......I went up North to try to get some work - so much for Mick's tip that there were plenty of jobs in my line there. What did I get? Zilch! I'll not take notice of him again. But I did get something, didn't I? Stella. On the very last night, when I'd given it up for a waste of time and decided to drown my sorrows in a few pints before I set off back home.
......There she was, all innocent and demure and... and so lovely, sitting in that grotty little pub all by herself.
......You should have known girls don't usually drink on their own.
......Not your average girl, anyway.
......You couldn't resist it, could you? She looked so lonely and defenceless. And when she smiled at you... that shy little smile that somehow lit up her whole face... you just had to go over to her.
......All she said was, "Can I buy you a drink?" and you were hooked. Before you knew it you were back at her place. You thought your luck was in at last: a cosy, no-strings night of passion with a very willing participant to wipe away the disappointments and frustrations of pointlessly wandering streets as work-starved as those back home...
......"Excuse me, do you mind not staring?"
......I don't believe this! There's something seriously wrong with this bloke. Even when I confront him outright it makes no difference. He still sits there like a tailor's dummy gawping with those vacant eyes. I can't stand it.
......"Look, I have to say that I think you're extremely rude. Didn't anybody ever tell you it's not nice to stare? If you don't stop it I'll..."
......This is incredible! He didn't even flinch.
......I've had enough. I'm moving to another seat.
......There, that's better. A whole section of the train to myself, room to stretch my legs and no demented idiot staring at me. Until some interfering guard comes and tells me I shouldn't be sitting here, that is. Oh well - enjoy it while you can.
......We're really moving now, fairly eating up the miles. The scenery is flying past. Funny how as we go forward the outside world seems to go backwards. It's almost as if time itself is going backwards; as if we're not travelling across distance but reversing the clock.
......I can't say I've noticed that effect before, but that's the impression I'm getting now. That tree next to the line, for instance, it suddenly appeared at my side, was present in every detail for a moment, and is now dwindling to the rear of the train and will soon disappear. There it goes: vanished from sight as if it only existed for a brief span. Or, more correctly, is going to exist. Because, if time is going backwards, then the tree has gone off into the future where it will exist in some time yet to come.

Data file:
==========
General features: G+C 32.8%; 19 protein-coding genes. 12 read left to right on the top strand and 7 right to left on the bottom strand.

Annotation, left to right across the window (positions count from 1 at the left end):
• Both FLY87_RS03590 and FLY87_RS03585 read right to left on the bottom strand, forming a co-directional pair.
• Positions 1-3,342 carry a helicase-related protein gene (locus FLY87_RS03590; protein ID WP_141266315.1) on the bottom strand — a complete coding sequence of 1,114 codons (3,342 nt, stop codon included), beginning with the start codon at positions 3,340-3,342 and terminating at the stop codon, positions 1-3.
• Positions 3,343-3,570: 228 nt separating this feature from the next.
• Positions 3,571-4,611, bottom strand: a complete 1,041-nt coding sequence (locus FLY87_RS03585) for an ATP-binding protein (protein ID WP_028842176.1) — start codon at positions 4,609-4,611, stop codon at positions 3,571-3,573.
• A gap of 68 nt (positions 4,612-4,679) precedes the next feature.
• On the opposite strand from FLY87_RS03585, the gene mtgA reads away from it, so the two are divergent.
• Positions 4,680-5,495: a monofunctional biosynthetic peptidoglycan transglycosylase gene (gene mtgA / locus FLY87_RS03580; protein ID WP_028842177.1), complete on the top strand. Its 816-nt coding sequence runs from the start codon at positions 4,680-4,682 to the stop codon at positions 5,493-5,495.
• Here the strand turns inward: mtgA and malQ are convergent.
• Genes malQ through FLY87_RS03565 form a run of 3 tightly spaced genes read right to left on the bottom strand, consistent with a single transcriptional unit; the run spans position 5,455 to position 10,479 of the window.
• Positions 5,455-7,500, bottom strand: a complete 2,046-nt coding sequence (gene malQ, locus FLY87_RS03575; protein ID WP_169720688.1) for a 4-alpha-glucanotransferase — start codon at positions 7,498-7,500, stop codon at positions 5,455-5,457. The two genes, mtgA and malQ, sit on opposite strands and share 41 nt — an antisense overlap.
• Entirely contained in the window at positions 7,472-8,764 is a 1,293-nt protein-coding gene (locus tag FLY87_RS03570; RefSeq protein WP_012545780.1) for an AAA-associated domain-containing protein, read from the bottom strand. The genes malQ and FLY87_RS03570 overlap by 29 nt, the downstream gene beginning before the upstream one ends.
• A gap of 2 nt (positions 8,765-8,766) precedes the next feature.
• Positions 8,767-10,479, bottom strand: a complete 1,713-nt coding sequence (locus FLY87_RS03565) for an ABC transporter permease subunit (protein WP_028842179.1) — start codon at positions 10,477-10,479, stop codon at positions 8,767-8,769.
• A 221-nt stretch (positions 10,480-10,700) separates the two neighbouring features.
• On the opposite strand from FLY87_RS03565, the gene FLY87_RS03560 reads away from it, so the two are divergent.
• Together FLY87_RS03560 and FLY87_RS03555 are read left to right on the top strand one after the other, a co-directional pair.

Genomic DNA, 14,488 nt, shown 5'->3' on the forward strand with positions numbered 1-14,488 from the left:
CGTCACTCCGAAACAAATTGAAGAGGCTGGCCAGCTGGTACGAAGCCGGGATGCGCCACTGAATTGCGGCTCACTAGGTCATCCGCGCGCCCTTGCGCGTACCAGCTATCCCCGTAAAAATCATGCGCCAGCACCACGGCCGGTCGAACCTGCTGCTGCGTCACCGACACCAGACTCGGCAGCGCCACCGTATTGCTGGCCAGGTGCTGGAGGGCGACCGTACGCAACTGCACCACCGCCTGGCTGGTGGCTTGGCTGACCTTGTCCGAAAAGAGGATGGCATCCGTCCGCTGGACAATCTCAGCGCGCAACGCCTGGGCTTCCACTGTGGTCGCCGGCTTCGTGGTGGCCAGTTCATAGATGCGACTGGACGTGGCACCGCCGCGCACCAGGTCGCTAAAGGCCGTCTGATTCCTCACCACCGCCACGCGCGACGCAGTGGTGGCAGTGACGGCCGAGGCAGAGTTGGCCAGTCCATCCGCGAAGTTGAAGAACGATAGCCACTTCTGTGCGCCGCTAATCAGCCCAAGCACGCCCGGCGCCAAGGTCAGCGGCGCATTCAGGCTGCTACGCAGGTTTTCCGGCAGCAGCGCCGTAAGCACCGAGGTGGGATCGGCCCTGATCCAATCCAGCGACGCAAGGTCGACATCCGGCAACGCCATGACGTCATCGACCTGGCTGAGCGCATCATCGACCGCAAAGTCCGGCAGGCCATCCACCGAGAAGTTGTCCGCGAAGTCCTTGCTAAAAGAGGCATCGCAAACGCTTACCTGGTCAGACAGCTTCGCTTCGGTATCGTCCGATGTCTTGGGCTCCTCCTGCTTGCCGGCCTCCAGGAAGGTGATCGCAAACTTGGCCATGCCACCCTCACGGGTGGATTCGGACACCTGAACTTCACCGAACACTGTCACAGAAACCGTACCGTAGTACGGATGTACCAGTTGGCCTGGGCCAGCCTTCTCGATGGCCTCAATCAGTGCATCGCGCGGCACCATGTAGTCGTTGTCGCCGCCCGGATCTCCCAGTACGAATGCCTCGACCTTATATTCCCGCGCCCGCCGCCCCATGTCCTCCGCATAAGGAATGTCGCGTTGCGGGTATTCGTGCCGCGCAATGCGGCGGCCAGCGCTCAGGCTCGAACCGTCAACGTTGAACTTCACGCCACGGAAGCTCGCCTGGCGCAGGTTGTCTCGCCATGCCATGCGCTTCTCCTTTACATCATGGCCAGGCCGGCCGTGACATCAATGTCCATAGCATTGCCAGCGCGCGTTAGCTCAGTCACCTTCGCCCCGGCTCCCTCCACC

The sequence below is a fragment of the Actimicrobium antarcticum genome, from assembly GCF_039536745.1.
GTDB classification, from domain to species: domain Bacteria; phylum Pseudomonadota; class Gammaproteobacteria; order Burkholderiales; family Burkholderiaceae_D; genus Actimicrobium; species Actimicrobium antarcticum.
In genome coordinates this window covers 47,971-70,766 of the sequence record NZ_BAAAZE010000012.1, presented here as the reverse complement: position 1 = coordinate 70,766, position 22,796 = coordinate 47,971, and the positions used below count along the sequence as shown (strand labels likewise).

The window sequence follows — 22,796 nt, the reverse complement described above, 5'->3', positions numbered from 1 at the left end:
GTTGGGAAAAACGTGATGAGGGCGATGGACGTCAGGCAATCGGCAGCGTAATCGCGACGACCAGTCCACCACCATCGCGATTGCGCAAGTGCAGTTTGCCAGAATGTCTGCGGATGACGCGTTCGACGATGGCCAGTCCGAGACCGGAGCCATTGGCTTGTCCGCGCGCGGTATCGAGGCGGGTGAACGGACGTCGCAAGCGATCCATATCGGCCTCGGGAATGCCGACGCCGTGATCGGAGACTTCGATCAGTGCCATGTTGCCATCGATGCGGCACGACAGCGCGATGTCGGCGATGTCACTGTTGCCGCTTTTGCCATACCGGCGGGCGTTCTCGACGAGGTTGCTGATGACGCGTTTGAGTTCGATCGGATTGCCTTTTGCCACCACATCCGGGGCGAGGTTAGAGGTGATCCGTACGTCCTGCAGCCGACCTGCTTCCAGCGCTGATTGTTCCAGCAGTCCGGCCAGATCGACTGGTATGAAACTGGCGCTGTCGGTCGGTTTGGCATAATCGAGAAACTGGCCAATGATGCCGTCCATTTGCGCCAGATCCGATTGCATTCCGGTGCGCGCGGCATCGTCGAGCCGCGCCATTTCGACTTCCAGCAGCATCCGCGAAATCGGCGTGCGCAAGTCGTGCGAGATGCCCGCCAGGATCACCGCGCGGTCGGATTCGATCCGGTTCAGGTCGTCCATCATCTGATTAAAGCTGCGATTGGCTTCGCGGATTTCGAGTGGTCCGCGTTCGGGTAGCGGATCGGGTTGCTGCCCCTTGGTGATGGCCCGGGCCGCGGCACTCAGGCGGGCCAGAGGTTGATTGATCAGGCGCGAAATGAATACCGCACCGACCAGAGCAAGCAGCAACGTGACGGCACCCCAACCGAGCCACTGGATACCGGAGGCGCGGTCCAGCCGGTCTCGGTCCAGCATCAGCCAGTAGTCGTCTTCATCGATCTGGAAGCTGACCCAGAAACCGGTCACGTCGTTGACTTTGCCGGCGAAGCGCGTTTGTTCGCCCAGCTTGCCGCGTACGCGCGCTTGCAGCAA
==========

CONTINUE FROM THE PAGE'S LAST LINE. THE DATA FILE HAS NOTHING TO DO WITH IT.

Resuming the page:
......You get some weird ideas, Tony. As if time can go backwards. What a crazy notion! Anyway, if I were to sit with my back to the engine then it would have the opposite effect: it would be as if time was speeding forward and I with it.
......You're going to boggle your brain if you keep thinking that way - Stevenson invented trains, not H. G. Wells. Time I brought myself to the real world... Where's my paper? Oh shit, I've left it on the other seat with Goggle-Eyes.
......Well, are you going to get it, or what? Or are you going to sit here twiddling your thumbs because you're suddenly too nervous about approaching the Mad Starer again that you daren't even claim your own property?
......Oh sod this, he's only a harmless imbecile; he can't hurt you. Up you get. There it is, still on the seat where you left it. Just get the paper and go back without looking at him...
......God! He's still in exactly the same position: sitting immobile and staring straight in front of him. He hasn't moved an inch. There's definitely something wrong with him... I wonder if I should tell someone?
......No way! Why should I get involved? If he chooses to sit like a stuffed dummy it's his business; not mine.
......Now where was I? Oh yes, last week's derailment. To think: I could have been on that train - should have been. If it hadn't been for Stella I would have been. I had a seat reserved on it and fully intended to be sitting in it. If she hadn't persuaded me otherwise they would have had to drag my mangled body from the wreckage.
......Persuade is the wrong word. Lure and seduce, wheedle and beg are better ones. I've never known a woman so limpet-like, so desperate. All I wanted was a single night of solace and no complications. But not her, she wanted more - too much more. She would not let go.
......Oh it was flattering at first: to have someone so lovely be so attentive, so all over me. Oh yes, I enjoyed it: her treating me as if I was the most special person in the world. She couldn't get enough of me. One night turned into two then, before I knew where I was, it had become a week.